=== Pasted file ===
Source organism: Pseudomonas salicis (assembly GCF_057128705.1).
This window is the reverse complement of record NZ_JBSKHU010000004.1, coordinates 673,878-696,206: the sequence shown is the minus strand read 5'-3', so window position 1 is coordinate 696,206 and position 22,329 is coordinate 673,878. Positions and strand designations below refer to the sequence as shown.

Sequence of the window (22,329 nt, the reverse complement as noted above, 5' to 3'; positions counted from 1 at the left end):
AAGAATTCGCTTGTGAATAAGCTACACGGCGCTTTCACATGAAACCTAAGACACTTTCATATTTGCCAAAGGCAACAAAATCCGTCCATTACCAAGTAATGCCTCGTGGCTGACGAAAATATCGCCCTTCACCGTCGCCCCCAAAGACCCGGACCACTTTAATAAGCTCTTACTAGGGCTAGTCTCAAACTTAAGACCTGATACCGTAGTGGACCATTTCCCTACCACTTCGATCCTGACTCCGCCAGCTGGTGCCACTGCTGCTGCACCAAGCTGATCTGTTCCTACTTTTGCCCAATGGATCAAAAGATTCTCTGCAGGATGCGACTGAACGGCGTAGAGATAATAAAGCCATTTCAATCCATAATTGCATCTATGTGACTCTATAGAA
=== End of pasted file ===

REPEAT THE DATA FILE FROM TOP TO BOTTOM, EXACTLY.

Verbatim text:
Source organism: Pseudomonas salicis (assembly GCF_057128705.1).
This window is the reverse complement of record NZ_JBSKHU010000004.1, coordinates 673,878-696,206: the sequence shown is the minus strand read 5'-3', so window position 1 is coordinate 696,206 and position 22,329 is coordinate 673,878. Positions and strand designations below refer to the sequence as shown.

Sequence of the window (22,329 nt, the reverse complement as noted above, 5' to 3'; positions counted from 1 at the left end):
AAGAATTCGCTTGTGAATAAGCTACACGGCGCTTTCACATGAAACCTAAGACACTTTCATATTTGCCAAAGGCAACAAAATCCGTCCATTACCAAGTAATGCCTCGTGGCTGACGAAAATATCGCCCTTCACCGTCGCCCCCAAAGACCCGGACCACTTTAATAAGCTCTTACTAGGGCTAGTCTCAAACTTAAGACCTGATACCGTAGTGGACCATTTCCCTACCACTTCGATCCTGACTCCGCCAGCTGGTGCCACTGCTGCTGCACCAAGCTGATCTGTTCCTACTTTTGCCCAATGGATCAAAAGATTCTCTGCAGGATGCGACTGAACGGCGTAGAGATAATAAAGCCATTTCAATCCATAATTGCATCTATGTGACTCTATAGAA